“Live in the sunshine, swim the sea, drink the wild air.” — Ralph Waldo Emerson
I was 43 years old when I experienced my first white water adventure. Within the next week, I had bought my own raft, and for the next 20 years running rapids was my passion. The river taught me much about myself.
A Long Swim
Being a writer and journal keeper, the artifacts of my life are found in words, like those that popped up yesterday when I was going through a box of photographs. Among the pictures was a faded proof of a story I wrote as a personal newspaper column back in 1988.
Who knows what is going to pop up when you’re going through artifacts of your life? == Photo by Pat Bean
While the story is about an incident that will forever be hazily embedded in my brain, the words I had written, when the details were fresh and new, brought back the memory in vivid, living color. I just love being a writer.
Here’s what I wrote over a quarter of a century ago – with a bit of judicious editing because I’m a better writer, if not a better rafter, these days.
PIECE-OF-CAKE RAPID, SALMON, RIVER, IDAHO – I knew before it happened that it was going to happen. I was going swimming. Now don’t get me wrong. I enjoy swimming. But I didn’t have the slightest yen to take a dip in a fast-flowing, bubbling, chilly rapid.
The last piece of advice given me by White Otter River guide, Randy Hess, as I stepped for the very first time into a one-person, inflatable kayak, was “Just keep it straight. These babies are steady and designed so they slice nicely through the water.”
Somehow he forgot to say: “But don’t let the kayak get turned broadside to the rapid or it will flip.”
Actually I already knew that. I had even been down this stretch of the Salmon River before, only in a large paddle raft with six people to keep the rubber boat pointed downstream.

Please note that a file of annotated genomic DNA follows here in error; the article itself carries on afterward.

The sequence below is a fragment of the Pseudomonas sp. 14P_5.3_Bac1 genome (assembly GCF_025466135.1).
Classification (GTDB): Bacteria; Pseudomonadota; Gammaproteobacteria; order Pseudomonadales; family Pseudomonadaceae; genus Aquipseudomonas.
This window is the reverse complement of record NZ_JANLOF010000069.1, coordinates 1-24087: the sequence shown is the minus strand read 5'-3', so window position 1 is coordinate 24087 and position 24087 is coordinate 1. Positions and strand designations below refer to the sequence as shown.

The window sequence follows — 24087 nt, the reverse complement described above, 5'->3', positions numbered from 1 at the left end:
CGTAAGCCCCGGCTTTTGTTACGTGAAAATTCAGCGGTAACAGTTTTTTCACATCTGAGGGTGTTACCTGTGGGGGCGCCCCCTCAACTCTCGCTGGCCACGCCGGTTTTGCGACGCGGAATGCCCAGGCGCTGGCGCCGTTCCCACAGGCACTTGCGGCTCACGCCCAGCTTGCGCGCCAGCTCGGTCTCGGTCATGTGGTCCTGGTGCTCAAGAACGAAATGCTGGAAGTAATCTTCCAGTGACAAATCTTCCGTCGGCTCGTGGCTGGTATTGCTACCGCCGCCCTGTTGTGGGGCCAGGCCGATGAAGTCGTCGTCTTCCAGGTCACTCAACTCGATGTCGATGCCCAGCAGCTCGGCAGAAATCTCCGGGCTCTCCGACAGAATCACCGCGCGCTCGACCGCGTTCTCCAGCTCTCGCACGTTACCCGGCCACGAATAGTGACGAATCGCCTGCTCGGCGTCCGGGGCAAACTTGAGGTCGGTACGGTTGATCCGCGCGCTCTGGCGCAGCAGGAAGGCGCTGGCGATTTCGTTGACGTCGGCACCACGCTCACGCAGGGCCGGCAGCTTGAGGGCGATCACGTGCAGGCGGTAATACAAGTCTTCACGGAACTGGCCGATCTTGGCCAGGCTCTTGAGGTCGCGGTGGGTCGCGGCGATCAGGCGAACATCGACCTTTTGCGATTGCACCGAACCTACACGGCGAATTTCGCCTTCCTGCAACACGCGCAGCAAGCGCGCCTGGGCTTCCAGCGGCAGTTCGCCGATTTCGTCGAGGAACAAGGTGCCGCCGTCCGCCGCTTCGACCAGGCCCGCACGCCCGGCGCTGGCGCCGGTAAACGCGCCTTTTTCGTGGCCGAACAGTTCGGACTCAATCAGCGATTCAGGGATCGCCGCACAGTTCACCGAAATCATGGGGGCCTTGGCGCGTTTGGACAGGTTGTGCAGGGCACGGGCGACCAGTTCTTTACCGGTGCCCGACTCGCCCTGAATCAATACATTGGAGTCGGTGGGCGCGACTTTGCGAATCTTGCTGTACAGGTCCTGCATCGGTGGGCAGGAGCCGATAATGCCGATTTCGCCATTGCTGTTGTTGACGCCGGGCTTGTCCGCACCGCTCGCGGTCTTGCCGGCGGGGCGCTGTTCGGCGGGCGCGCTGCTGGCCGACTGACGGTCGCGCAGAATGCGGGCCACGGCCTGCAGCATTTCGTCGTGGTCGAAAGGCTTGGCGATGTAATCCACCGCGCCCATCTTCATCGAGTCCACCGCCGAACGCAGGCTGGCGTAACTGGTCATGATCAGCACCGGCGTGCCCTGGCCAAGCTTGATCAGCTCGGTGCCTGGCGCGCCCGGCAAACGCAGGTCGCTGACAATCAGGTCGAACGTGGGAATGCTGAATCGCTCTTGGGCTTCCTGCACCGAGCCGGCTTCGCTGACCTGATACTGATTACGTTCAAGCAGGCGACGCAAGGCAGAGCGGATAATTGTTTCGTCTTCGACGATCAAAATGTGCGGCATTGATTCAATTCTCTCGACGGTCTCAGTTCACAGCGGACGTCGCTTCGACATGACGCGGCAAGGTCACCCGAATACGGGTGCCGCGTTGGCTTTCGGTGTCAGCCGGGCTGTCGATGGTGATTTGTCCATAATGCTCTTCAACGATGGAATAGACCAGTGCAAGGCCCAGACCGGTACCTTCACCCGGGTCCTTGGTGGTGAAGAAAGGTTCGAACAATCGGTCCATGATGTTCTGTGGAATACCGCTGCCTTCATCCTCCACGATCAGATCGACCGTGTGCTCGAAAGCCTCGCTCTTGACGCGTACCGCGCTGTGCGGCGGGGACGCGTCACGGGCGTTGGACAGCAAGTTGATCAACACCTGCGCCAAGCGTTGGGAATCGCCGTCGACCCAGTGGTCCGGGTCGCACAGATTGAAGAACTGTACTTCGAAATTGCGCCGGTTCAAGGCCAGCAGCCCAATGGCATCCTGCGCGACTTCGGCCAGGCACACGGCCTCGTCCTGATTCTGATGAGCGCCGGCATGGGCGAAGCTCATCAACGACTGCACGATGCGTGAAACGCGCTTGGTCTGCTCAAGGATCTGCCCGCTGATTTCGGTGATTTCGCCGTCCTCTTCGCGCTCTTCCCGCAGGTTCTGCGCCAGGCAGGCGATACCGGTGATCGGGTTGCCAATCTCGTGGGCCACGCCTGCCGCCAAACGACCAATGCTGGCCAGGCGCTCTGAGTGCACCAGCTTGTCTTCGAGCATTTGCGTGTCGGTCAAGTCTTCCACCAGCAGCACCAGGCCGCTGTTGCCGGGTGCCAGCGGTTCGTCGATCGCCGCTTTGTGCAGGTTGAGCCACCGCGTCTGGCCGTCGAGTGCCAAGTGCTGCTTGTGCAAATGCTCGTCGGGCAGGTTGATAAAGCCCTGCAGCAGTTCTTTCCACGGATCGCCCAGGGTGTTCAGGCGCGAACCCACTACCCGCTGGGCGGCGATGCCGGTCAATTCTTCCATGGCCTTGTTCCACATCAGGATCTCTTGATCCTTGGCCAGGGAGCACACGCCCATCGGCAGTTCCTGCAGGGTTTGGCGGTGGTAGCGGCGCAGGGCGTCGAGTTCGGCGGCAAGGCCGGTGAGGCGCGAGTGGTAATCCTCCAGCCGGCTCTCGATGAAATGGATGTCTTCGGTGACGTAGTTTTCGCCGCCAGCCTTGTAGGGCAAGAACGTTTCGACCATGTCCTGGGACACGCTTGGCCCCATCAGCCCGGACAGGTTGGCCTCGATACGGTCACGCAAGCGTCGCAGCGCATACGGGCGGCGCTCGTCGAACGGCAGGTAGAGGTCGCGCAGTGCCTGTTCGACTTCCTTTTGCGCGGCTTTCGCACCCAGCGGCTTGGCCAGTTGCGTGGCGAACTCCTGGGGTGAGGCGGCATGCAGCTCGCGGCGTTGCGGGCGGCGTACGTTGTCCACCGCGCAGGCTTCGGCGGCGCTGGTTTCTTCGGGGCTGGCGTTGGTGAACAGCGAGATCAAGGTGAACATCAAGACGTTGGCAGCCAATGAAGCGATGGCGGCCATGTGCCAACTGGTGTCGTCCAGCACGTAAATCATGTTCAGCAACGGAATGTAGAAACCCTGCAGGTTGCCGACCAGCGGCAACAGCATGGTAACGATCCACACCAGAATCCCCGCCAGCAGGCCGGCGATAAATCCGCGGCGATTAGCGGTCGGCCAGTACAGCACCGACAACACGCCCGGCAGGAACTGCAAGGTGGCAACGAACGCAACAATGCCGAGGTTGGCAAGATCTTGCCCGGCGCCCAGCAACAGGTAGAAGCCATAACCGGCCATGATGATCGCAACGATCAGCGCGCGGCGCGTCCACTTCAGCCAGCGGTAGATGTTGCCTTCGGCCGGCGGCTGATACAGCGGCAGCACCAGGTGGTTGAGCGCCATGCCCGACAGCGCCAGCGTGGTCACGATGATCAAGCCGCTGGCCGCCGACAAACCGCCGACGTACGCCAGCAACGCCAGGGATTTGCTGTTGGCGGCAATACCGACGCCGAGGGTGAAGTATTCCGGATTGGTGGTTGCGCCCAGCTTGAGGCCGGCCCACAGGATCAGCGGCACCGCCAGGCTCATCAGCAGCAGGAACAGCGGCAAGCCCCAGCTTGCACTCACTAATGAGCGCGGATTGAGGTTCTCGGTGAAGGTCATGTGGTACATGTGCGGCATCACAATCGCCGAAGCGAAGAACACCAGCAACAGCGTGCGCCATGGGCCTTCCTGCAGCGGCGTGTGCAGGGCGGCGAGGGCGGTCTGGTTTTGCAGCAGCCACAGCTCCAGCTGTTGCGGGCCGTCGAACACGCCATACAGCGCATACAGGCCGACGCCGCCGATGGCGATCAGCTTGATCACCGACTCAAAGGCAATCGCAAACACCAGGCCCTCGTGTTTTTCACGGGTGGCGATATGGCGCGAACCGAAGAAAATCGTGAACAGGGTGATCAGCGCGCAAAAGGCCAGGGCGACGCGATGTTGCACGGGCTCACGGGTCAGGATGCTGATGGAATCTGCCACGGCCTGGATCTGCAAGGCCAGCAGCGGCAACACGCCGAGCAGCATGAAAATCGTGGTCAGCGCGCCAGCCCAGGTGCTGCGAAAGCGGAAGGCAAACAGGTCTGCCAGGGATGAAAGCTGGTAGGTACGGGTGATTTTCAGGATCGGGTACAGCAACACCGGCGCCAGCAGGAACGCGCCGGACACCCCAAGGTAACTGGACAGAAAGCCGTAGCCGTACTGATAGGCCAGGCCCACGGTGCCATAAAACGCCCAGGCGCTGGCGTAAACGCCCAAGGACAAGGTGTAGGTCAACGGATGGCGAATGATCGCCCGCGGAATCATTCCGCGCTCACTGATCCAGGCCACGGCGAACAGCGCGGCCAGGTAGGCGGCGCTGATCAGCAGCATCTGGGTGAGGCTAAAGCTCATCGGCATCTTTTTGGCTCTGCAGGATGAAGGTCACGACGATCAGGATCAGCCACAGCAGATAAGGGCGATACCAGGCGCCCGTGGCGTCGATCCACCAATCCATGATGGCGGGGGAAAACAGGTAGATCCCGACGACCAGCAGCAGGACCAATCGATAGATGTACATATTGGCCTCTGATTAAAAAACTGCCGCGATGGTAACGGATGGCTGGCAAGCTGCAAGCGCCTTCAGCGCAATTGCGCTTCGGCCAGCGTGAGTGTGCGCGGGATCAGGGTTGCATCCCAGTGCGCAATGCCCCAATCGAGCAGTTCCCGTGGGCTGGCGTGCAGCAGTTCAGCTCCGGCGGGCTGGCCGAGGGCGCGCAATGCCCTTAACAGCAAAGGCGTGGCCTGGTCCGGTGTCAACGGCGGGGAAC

An eagle on shore spotted during one of my annual floats down the Snake River below Jackson Wyoming. — Photo by Pat Bean
Today, however, I quickly realized that I didn’t have the hang of maneuvering my wobbly (Randy lied. It wasn’t steady) craft, or the skill to easily use the two-bladed paddle, which was also a first for me.
I might have had a chance to overcome the learning curve if the first rapid, Piece-of-Cake, named I’m sure by some maniacal jokester, hadn’t been within sight of the launch point.
“Stay to the left,” I heard Randy, who was nearby in his hard-body kayak, yell at me.
I was able do that, but I didn’t have enough control to swing the raft around to meet the oncoming second wave – and so I flipped.
“Sh-ee-it!” I uttered as I flew out of the boat just a couple of minutes after getting into it. As the water drowned my exclamation, I told myself to just go with the flow, and almost immediately I bounced off the river bottom and back up to where the air was less thick to breathe – until a mean wave reburied me beneath the water again.
But finally I managed to get my life-jacketed, and thankfully wet-suited body above the waves, and then quickly pointed my feet downstream, so they, and not my head, would hit any rock obstacle in the way. This wasn’t my first time being dumped in fast-flowing water.
The current, however, stramded me in a patch of tricky backwash. Sh-ee-it! I managed to get my favorite “I’m-gonna-die” word out this time before another kayaker came up beside me.
“Grab on,” she said. I didn’t have to be asked twice. But with my weight hanging on to her hard-shelled kayak, she couldn’t escape the backwash, and although my kayak was just on the other side of her, I couldn’t get to it.
Finally the expert, Randy, comes in to save the day, maneuvering his kayak so I can grab hold of it. I breathe a sigh of relief, figuring I’m now in capable hands.
The feeling was short-lived. In a rare, slow-motion moment, Randy’s kayak flips When I realize I still have hold of the boat, and am hindering Randy’s attempts to roll up, I let go. The rapid immediately takes me to the middle of the river, shoving more water down my throat until the waves subsist and I’m floating in calm water. Exhausted now, I wait to be rescued.
I ride in the group’s raft with the lunch supplies for a while, but then get back in that dang inflatable kayak and spend the rest of the day without mishap.
The kayakers later congratulate me for dumping Randy, a “pretty sight” they say they had never seen before. An abashed Randy then gives me “The Salmon River Swimming Championship Award,”
“I think the river,” he said, “was a bit high today.” And then he grins. –30
A few years later, when the water wasn’t quite so high, I got back in another dang inflatable kayak and with a granddaughter by my side in a second inflatable kayak, stayed in the boat through Piece-of-Cake Rapid and the rest of the day’s float trip. No rewards for me this day, only a deeply felt satisfaction in my soul.
Blog pick of the day.
Bean Pat: A new mindset http://tinyurl.com/ovy7yh9 Ditto what this blogger wrote.